Adam Hutchinson, Founder, CannaSpyglass

While AI could be helpful when used as a search function to identify regulatory changes, commercial-scale software or manufacturing equipment built to accommodate an existing process and regulatory landscape runs the risk of becoming obsolete quickly. To that end, any technology that can reliably automate a task within cannabis will be valuable, but only to the degree that the technology can be updated and adapted to meet the industry’s constant regulatory and market shifts.

James Granger, CPO, Cliintel Capital

AI has already gained a foothold in the cannabis industry and is set to become a noteworthy part of growing online sales in 2024. Many cannabis consumers still need education about basic cannabis fundamentals. AI will answer the call by educating consumers and tailoring specific product recommendations based on consumers’ inquiries and purchase history.

Duffy Graham, SEO Account Manager, NisonCo

Specifically with AI, I see it already has had a large-scale impact on how people do business or communicate. It will continue to impact us in a wide range of ways, but I think it’s a few years off before it is something that people are fully reliant on or really drives the business forward instead of being a tool that people use in their business.

Mike Bologna, CEO, Green Lion Partners and Dip Devices


2024 Cannabis Investment and Finance Trends

What Types of  Cannabis Businesses Will Attract Investors in 2024?

Cannabis companies producing positive cash flow with no high-interest debt on their books and in segments of the cannabis supply chain that are durable during market expansion and regulatory change. Specifically brands and companies that control distribution.

Rick Batenburg III, Founder and CIO, Cliintel Capital

We’re definitely moving to a world where EBITDA and cash flow matter, as opposed to the hype and pumping up of stock because you have a certain number of licenses. That is a very real thing happening right now.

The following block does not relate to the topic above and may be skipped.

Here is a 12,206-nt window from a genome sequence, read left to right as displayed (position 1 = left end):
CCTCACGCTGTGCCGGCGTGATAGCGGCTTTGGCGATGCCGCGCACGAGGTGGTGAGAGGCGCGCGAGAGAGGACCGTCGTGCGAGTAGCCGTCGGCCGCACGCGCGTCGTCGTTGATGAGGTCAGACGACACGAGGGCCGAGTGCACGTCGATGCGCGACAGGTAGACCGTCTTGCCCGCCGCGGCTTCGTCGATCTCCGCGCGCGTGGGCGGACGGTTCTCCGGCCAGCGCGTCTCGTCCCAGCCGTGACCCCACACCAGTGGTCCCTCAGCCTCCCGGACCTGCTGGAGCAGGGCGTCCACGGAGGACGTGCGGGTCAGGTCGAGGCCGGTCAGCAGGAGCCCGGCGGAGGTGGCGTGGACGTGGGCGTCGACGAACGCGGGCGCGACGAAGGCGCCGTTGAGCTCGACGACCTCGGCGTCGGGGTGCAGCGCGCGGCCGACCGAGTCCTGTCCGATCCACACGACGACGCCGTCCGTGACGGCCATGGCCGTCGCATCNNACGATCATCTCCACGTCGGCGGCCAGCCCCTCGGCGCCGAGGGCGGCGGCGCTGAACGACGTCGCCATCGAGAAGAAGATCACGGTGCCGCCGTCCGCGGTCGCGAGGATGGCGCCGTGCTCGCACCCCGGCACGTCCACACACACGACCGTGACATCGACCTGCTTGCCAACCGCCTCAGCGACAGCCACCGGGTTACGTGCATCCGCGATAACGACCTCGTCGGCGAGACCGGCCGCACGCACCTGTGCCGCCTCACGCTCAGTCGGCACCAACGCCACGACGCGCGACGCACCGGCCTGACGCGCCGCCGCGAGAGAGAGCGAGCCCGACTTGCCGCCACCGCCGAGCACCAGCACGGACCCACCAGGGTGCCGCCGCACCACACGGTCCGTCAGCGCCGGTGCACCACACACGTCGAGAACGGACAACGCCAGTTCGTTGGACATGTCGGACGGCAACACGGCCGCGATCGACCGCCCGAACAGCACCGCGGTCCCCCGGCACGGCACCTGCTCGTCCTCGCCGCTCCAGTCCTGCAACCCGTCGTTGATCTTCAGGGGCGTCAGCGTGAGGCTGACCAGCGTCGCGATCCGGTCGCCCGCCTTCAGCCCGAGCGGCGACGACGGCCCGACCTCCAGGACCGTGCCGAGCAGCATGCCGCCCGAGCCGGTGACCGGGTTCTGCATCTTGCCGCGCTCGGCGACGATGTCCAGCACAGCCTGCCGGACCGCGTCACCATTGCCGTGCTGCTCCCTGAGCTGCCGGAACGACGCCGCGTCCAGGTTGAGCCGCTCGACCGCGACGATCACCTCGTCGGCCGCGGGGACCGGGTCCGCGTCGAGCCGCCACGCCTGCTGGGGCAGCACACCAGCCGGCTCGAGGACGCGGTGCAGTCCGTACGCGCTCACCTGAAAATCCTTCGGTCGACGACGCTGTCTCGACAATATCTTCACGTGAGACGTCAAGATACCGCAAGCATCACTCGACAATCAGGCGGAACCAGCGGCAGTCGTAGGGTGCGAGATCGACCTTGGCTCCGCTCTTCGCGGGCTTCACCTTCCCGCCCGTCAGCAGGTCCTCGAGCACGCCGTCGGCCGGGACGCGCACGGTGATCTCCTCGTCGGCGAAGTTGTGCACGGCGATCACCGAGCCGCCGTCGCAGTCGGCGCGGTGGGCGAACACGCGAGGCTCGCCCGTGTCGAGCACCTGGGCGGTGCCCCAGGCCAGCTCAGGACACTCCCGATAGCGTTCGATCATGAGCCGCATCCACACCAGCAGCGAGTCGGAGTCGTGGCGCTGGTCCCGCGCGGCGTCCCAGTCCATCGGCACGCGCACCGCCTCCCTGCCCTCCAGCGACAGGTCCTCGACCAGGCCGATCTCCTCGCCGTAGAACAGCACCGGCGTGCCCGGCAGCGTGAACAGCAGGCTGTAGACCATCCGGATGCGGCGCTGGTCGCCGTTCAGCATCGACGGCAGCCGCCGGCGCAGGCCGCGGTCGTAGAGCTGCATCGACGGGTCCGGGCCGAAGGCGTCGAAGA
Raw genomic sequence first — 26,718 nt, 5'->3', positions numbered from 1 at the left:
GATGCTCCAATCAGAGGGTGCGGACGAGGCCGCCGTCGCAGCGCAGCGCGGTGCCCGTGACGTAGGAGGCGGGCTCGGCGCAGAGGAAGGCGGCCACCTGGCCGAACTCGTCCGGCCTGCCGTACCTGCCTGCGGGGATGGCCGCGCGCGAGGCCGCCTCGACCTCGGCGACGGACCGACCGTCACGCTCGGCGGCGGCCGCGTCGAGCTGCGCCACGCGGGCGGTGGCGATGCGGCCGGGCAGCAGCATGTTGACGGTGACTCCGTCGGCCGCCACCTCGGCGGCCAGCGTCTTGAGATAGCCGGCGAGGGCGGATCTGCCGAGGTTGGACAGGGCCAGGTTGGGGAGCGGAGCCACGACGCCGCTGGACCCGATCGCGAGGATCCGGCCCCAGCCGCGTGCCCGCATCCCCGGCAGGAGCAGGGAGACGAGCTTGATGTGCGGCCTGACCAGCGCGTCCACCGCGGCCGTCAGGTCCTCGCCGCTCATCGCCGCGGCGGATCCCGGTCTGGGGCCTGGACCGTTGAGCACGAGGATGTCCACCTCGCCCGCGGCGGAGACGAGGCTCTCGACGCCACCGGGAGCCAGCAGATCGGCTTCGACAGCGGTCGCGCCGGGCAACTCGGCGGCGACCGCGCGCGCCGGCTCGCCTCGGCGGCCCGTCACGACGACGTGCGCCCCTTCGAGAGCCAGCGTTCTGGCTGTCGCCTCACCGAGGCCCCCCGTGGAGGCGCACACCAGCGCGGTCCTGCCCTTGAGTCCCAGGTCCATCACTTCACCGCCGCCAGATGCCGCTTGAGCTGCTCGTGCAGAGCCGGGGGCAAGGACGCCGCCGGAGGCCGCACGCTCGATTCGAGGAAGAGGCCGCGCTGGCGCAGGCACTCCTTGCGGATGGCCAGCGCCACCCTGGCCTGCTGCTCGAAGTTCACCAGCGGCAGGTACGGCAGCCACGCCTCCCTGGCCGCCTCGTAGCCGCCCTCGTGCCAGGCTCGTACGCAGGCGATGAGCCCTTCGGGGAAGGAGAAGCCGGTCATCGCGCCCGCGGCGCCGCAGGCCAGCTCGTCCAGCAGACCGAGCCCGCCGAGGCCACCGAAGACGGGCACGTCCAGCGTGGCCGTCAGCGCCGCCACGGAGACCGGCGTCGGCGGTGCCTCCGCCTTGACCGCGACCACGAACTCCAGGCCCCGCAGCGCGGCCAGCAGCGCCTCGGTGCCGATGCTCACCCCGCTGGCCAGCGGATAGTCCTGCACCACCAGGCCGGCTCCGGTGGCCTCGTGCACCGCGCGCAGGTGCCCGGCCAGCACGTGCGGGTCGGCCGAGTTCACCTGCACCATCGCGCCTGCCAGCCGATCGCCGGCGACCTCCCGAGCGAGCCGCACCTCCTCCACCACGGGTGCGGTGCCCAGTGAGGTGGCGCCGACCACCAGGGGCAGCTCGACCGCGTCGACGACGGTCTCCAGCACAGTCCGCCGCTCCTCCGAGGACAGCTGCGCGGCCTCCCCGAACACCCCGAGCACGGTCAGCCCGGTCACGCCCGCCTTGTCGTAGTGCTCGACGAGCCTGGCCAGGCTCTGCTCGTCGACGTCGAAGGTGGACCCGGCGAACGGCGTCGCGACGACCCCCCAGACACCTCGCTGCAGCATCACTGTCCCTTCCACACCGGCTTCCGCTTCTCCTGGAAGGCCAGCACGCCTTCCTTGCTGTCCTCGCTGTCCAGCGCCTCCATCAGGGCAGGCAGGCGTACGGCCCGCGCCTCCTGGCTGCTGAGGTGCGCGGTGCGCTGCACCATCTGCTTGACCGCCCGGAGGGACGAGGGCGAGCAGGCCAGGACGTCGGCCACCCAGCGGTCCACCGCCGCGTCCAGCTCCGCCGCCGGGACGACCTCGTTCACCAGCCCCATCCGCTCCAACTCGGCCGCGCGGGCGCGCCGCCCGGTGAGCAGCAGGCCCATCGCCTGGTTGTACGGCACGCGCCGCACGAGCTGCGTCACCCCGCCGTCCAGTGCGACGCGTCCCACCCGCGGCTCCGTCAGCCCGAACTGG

ESG is another element, as investors are looking at sustainable brands. We’ve had people come to us saying, “I want to form a connection with Contempo because we are not going to invest in any companies that don’t have sustainable packaging or don’t make sustainability priorities.” That’s now on investors’ minds, which will also make companies and brands pay more attention to that.

Michael Markarian, CEO, Contempo Specialty Packaging


Do You Anticipate Any Broad Financial Movements in Cannabis in 2024? 

Now is the time for the smart money to get into cannabis as valuations have decreased, and the opportunity has never been bigger with regulatory change on the horizon and rapid attrition of cannabis companies that either failed to employ prudent capital strategy or have run out of money. Expect to see the big companies get bigger and the smaller companies consolidate.

Rick Batenburg III, Founder and CIO, Cliintel Capital


2024 Cannabis Supply Chain and Distribution

Mike Bologna, CEO of Green Lion Partners and Dip Devices, makes a cannabis supply chain prediction for 2024.

How Will Cannabis Companies Confront Sustainability Issues this Year?

Every year that the cannabis industry is in business, more and more efficiencies are gained. As the industry continues to mature, it’s natural that things work smoother and more efficiently. There are so many sustainability gains there. Even if it’s just our customers figuring out better ordering patterns and buying in quantities that make more sense from a shipping perspective, those are financial gains and sustainability gains. That [is spurred on] just as much by industry maturity as by people caring about sustainability.

James Eichner, CSO, Sana Packaging